Court Of Appeal Reverses Judgment Against GMSR’s Clients And Orders Full Enforcement Of Their Property Purchase Rights

In 1957, GMSR’s clients, the Claremont Colleges, sold campus land to the Claremont School of Theology (CST). CST agreed that if it ever wanted to sell the land or ceased using it, the Colleges could buy it back for the original sale price, plus some limited adjustments.

Decades later, CST decided to relocate its campus. It sued to invalidate the Colleges’ repurchase right and openly marketed the land. The Colleges demanded enforcement of the repurchase right by its terms. The trial court agreed with CST’s argument that enforcing the repurchase right would work a forfeiture, because the land’s market value substantially exceeds the price the parties had specified in 1957. The court entirely rewrote the repurchase right into a right of first refusal, ordering that if CST found a third party buyer, the Colleges would have to match that party’s proposed price in order to buy back the land.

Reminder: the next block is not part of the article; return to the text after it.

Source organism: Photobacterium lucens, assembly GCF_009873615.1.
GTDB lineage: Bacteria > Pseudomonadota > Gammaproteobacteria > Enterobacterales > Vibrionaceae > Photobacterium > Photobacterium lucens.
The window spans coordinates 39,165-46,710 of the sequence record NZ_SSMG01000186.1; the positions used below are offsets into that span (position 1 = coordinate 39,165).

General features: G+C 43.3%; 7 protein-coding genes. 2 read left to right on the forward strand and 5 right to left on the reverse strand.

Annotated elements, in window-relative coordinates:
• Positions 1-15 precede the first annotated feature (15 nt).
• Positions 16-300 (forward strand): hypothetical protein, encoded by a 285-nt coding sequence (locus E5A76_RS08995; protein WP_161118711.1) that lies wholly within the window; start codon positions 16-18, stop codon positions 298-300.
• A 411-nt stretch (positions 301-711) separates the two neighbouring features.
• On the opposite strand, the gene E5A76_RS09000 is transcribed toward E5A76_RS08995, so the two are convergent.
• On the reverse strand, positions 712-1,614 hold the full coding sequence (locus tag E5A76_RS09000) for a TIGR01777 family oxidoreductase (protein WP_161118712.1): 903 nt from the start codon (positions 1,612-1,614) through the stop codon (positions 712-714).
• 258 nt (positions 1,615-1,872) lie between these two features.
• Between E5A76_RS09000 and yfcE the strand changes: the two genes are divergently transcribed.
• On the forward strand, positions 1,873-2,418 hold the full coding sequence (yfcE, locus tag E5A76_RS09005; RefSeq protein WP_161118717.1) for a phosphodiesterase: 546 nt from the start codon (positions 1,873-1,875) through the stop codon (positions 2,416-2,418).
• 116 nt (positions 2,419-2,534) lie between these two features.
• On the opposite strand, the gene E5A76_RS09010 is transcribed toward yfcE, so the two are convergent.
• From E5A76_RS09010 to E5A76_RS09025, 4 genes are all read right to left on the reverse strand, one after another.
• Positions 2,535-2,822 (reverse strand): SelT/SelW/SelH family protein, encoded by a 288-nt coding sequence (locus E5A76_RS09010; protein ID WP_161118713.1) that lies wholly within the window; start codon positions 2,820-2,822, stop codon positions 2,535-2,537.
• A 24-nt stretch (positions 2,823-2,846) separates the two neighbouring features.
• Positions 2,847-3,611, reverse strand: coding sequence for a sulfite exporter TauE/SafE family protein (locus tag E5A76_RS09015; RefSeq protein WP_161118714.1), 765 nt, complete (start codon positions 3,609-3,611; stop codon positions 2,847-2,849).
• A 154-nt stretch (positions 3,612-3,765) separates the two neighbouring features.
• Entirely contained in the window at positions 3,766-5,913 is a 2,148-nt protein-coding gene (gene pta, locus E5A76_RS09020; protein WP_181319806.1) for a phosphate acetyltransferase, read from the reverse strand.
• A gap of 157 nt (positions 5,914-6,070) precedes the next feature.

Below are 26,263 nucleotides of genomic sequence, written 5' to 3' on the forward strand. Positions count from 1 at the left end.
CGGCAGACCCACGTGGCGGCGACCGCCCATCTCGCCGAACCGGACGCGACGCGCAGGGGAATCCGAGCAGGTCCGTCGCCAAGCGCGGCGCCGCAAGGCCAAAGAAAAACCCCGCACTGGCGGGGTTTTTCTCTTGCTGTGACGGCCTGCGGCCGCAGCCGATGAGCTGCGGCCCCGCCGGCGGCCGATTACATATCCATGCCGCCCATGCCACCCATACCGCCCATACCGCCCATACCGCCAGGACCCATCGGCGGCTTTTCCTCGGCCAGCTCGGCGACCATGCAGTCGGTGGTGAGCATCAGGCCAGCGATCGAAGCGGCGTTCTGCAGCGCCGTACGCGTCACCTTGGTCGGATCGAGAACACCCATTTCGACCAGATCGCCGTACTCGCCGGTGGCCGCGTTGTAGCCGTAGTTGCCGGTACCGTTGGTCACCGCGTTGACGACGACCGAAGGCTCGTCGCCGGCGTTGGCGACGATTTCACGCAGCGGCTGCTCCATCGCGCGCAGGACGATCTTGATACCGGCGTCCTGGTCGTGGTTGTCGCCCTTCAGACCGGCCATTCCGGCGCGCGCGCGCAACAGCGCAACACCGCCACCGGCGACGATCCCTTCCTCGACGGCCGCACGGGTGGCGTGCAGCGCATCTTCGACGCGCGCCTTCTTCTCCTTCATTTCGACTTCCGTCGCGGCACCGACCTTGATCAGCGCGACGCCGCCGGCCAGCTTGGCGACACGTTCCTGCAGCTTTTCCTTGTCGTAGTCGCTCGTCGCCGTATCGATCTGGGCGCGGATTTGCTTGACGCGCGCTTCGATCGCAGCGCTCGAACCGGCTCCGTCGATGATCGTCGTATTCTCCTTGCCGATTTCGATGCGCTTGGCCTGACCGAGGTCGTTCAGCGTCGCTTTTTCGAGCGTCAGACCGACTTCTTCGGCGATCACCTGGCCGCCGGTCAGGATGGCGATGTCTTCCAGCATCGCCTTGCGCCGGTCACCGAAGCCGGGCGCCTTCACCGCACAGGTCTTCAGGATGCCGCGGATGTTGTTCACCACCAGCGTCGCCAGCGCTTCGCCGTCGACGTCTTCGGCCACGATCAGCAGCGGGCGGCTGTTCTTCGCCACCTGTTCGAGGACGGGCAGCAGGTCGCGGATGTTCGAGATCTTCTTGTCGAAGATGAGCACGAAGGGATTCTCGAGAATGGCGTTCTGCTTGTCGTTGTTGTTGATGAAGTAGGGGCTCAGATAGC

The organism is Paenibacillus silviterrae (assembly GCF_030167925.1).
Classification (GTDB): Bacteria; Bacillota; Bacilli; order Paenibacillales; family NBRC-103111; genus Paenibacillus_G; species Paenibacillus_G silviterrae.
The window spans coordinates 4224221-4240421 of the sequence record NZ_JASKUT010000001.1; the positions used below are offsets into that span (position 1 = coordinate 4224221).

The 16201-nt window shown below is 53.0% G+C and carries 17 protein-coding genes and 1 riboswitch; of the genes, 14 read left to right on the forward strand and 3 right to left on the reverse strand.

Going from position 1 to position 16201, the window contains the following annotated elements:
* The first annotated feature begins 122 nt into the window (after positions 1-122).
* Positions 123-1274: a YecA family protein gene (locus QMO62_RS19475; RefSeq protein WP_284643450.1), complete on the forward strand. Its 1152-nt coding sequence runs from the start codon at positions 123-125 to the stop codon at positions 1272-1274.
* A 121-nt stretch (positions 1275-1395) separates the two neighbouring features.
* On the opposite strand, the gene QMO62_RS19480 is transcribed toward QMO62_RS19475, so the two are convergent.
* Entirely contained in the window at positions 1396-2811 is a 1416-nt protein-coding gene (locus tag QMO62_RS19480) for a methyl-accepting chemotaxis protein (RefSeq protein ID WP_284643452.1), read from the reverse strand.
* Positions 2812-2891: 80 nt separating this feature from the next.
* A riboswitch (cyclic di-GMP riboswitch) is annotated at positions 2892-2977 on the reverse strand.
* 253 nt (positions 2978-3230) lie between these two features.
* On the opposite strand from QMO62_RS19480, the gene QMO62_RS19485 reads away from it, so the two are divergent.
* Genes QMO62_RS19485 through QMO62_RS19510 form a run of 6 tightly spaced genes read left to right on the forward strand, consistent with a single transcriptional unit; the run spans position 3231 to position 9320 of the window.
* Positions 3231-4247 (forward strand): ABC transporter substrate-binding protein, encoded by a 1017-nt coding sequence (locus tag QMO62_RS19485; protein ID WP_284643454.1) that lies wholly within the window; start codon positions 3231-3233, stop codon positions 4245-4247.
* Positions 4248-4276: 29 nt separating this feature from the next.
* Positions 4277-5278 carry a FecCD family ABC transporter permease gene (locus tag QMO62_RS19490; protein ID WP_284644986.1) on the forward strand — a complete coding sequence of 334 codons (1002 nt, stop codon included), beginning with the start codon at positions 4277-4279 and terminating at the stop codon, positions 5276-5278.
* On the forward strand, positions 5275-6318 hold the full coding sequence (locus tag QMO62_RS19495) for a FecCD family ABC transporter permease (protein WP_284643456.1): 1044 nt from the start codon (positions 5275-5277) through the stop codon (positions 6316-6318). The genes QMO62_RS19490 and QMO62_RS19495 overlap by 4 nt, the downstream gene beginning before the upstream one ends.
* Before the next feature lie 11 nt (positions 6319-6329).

In a unanimous published opinion, the Court of Appeal reversed. It held that the repurchase right is an enforceable equitable servitude and that the trial court erred in invoking the forfeiture doctrine based solely on the land’s increased market value. It therefore directed the trial court to enter judgment enforcing the Colleges’ repurchase right by its terms.

Court of Appeal Opinion – View Document